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NASSG Oceanographers Guide Ships Through the Storm

Navy NewsStand

Story Number: NNS071215-06
Release Date: 12/15/2007 9:57:00 PM

By Mass Communication Specialist 1st Class (AW/SW) Leslie L. Tomaino, Nassau Strike Group Public Affairs

NORFOLK (NNS) -- As the ships of the Nassau Strike Group (NASSG) prepare for deployment, they rely heavily on the expertise of its Strike Group Oceanography Team (SGOT) to help guide them through and around the various weather patterns that could be encountered.

While expressions like, "Red skies at night, Sailors delight. Red skies at morning, Sailors take warning," may have been sufficient for the ancient mariner, today's Navy requires highly skilled professionals able to read maps, graphs and decipher historical data to formulate educated conclusions on the actions of weather patterns and their potential effects on operations.

"We cannot use 'weather.com' for tactical operations; weather.com does not predict weather for the ocean," explained Aerographer's Mate 1st Class (AW) Victor Gonzalez, leading petty officer for the SGOT attached to the amphibious assault landing ship USS Nassau (LHA 4). "Weather conditions are needed for the coast as well as the ocean. Where we really come into play is in the middle of the ocean or in transit."

The NASSG SGOT consists of a combination of the USS Nassau Meteorological and Oceanographic (METOC) team, Navy Aerographers from the Navy's Meteorology and Oceanography Center, two Marine Corps aerographers from the 24th Marine Expeditionary Unit (24 MEU), and a technician who all work together to deliver accurate information. The SGOT also provides tactical decision aides that outline how specific sensors and weapons will perform during current conditions. Using a plethora of tools, technical systems and even basic weather balloons, the SGOT provides a wide variety of information that allow leaders to make decisions generated by weather concerns.

"The general forecast is the most recognized product we put out, and is often mistaken for the only product," said Lt. Jeremy Callahan, SGOT METOC officer. "The Impacts Forecast is the second most popular that is used by both planners and operators. Commonly called a 'Stoplight Chart,' it outlines the level of impact environmental conditions have on different operations such as Landing Craft Units (LCU) operations, rotor wing operations, and replenishment-at-sea just to name a few."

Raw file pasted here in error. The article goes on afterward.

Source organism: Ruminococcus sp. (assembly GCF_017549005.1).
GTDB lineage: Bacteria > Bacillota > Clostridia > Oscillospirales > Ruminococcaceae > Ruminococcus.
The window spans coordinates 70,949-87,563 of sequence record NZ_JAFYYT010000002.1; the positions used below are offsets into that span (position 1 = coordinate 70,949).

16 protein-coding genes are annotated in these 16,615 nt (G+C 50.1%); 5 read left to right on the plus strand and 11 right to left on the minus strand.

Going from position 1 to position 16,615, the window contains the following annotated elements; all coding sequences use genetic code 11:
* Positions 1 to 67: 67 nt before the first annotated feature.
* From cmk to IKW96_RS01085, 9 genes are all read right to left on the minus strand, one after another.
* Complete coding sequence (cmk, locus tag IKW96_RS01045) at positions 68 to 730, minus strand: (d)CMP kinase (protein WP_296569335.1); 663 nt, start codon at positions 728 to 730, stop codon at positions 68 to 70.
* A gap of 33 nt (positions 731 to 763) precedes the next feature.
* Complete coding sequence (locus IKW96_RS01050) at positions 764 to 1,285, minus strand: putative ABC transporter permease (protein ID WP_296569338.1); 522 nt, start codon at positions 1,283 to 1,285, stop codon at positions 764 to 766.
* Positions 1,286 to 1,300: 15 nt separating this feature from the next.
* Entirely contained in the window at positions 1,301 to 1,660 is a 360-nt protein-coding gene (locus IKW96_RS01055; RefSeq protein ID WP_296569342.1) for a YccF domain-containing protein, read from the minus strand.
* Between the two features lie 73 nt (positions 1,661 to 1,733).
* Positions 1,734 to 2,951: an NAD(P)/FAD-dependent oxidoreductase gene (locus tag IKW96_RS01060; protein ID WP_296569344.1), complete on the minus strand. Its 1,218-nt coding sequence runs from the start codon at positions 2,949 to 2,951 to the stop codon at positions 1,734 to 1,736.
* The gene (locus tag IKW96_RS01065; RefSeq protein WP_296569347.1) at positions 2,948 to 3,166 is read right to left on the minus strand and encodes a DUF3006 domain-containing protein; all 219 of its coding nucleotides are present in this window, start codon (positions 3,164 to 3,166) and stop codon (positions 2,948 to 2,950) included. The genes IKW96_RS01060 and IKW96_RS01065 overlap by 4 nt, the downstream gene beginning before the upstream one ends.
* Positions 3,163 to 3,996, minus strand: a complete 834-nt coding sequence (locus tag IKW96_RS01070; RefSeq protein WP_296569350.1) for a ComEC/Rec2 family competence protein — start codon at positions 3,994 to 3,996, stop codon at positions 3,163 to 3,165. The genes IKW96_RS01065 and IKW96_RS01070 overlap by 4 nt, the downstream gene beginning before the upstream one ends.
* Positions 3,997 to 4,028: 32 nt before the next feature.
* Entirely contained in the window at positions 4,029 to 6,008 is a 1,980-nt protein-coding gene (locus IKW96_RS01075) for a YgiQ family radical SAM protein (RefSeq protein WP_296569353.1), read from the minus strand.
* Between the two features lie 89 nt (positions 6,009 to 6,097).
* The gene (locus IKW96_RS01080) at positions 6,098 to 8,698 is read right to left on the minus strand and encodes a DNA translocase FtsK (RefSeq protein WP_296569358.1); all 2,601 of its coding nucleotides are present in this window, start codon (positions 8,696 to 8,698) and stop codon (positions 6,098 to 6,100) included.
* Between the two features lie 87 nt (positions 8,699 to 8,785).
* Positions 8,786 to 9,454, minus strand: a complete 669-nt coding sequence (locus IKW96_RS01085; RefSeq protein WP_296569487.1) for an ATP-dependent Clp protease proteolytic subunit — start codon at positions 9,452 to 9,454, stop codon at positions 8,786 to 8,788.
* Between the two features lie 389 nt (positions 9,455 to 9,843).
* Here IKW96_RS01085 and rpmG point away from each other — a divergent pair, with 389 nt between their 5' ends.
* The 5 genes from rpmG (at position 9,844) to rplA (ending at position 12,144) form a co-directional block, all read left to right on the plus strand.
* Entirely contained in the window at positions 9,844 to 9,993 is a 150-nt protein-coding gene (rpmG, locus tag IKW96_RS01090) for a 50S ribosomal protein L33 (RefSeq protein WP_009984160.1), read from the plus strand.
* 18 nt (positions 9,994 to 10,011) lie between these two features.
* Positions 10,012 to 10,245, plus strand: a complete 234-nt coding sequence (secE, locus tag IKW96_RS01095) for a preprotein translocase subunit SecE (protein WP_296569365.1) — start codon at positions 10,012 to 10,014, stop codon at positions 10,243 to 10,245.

Because weather is one of the various factors that can affect a weapon's performance, Aerographers also train to how weather affects a weapon's performance in order to provide guidance in various situations.

"The knowledge that a weapon will be impacted by current conditions, or that certain areas are conducive or detrimental to sensors will help mission planners put the right asset, in the right location, at the right time," said Callahan.

The NASSG is made up of the amphibious assault ship USS Nassau (LHA 4); amphibious transport dock ship USS Nashville (LPD 13); amphibious dock landing ship USS Ashland (LSD 48); guided-missile cruiser USS Philippine Sea (CG 58); guided-missile destroyers USS Ross (DDG 71) and USS Bulkeley (DDG 84); the attack submarine USS Albany (SSN 753); and a Marine Landing Force from the 24th MEU.

Currently preparing for its regularly scheduled 2008 deployment, the NASSG is made up of more than 5,000 Sailors and Marines, and projects sea power ashore by maintaining the capability of landing amphibious forces by helicopters, amphibious track vehicles, air cushion landing craft, and assault craft whenever and wherever the need arises.



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